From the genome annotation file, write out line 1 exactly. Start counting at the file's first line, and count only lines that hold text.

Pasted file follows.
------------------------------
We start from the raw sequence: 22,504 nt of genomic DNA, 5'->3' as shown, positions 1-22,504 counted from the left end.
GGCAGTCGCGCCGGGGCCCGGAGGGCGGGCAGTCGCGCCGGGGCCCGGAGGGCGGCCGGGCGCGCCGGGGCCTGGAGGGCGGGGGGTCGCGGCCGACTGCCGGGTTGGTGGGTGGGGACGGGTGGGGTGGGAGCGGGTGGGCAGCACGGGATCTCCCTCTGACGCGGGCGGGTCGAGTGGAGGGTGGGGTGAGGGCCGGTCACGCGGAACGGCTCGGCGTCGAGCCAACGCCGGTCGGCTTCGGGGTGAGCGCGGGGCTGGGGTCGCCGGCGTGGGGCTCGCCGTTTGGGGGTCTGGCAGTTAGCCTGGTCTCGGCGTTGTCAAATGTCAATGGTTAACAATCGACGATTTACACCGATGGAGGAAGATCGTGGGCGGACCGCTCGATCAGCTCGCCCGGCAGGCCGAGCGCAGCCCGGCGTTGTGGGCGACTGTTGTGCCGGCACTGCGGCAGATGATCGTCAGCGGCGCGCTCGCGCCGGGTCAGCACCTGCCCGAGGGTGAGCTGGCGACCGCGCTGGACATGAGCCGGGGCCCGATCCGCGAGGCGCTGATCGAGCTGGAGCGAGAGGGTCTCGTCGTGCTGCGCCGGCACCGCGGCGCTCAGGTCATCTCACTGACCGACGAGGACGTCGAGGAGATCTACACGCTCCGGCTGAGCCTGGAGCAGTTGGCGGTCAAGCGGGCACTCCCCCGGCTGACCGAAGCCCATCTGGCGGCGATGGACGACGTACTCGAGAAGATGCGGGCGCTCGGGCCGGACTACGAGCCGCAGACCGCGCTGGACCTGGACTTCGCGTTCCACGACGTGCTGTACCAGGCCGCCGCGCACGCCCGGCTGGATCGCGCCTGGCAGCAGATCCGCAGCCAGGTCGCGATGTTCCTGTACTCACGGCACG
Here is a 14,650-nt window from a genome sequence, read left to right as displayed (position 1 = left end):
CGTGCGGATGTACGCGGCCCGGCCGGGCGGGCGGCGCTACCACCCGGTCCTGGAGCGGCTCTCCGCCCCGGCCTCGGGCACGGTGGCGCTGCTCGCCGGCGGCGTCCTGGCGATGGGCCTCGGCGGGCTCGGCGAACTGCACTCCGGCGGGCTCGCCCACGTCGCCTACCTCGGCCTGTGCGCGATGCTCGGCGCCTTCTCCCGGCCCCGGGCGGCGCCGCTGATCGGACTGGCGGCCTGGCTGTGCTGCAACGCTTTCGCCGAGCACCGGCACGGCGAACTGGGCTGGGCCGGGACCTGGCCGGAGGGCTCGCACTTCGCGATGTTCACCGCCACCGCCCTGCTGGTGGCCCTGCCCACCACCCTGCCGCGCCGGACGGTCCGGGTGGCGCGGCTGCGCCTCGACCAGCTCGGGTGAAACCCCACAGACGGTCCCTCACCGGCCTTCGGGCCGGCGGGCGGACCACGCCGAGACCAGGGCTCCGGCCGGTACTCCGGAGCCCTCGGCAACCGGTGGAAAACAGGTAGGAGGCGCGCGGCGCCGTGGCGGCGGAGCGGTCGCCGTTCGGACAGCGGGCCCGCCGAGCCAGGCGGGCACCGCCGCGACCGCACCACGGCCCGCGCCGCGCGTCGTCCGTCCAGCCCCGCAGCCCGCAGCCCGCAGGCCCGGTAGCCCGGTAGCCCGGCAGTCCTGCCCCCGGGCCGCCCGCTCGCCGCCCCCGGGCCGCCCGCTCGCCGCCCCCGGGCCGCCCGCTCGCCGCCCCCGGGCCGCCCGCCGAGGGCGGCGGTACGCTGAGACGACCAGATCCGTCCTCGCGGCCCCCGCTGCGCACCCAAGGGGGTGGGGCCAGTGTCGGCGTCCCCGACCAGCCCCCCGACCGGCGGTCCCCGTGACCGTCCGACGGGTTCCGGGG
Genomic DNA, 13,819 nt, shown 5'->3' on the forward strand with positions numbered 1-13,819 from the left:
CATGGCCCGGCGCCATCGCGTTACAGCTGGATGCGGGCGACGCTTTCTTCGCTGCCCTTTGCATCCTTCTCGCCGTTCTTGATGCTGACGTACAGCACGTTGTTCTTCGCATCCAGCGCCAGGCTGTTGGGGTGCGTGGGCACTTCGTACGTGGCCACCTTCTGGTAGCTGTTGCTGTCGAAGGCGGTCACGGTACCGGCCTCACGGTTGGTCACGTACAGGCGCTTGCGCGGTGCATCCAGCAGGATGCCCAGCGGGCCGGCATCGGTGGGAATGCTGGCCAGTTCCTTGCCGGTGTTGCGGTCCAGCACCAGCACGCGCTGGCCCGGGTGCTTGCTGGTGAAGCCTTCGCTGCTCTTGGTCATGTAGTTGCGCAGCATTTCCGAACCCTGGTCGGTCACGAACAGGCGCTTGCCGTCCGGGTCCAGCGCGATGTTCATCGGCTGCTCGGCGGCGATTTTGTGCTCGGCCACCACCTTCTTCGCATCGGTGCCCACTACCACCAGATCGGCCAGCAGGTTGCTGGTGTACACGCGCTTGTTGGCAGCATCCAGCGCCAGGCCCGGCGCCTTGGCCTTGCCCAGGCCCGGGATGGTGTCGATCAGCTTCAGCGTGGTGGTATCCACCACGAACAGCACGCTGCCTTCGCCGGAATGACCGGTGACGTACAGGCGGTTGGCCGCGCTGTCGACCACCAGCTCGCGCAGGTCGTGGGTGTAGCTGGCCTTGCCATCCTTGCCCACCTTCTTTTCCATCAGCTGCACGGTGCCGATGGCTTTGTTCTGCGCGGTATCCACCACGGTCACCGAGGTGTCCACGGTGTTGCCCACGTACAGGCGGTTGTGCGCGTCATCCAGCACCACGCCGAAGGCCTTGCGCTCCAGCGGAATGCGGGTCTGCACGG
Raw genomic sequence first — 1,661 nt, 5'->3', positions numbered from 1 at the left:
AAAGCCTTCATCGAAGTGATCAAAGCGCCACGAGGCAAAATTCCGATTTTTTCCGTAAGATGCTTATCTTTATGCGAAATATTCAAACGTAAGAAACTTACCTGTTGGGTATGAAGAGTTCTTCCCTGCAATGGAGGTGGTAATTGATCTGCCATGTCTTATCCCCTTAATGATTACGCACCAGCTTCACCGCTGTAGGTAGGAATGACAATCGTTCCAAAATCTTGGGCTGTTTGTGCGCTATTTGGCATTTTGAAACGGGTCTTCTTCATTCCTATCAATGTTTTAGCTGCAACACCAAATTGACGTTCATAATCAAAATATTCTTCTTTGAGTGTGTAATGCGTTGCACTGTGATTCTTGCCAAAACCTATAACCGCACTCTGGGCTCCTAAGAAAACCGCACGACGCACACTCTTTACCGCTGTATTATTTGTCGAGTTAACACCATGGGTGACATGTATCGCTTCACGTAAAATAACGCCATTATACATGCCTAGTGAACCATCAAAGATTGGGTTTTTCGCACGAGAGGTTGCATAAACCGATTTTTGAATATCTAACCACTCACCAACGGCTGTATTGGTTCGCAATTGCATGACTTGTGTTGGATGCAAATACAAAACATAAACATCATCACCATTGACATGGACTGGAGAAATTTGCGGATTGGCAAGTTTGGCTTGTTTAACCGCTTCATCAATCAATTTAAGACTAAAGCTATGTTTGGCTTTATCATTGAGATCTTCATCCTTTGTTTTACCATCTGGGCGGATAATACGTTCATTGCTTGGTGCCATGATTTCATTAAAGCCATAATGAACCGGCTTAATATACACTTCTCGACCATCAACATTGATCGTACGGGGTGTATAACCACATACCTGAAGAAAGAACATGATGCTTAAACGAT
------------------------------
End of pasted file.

We start from the raw sequence: 22,504 nt of genomic DNA, 5'->3' as shown, positions 1-22,504 counted from the left end.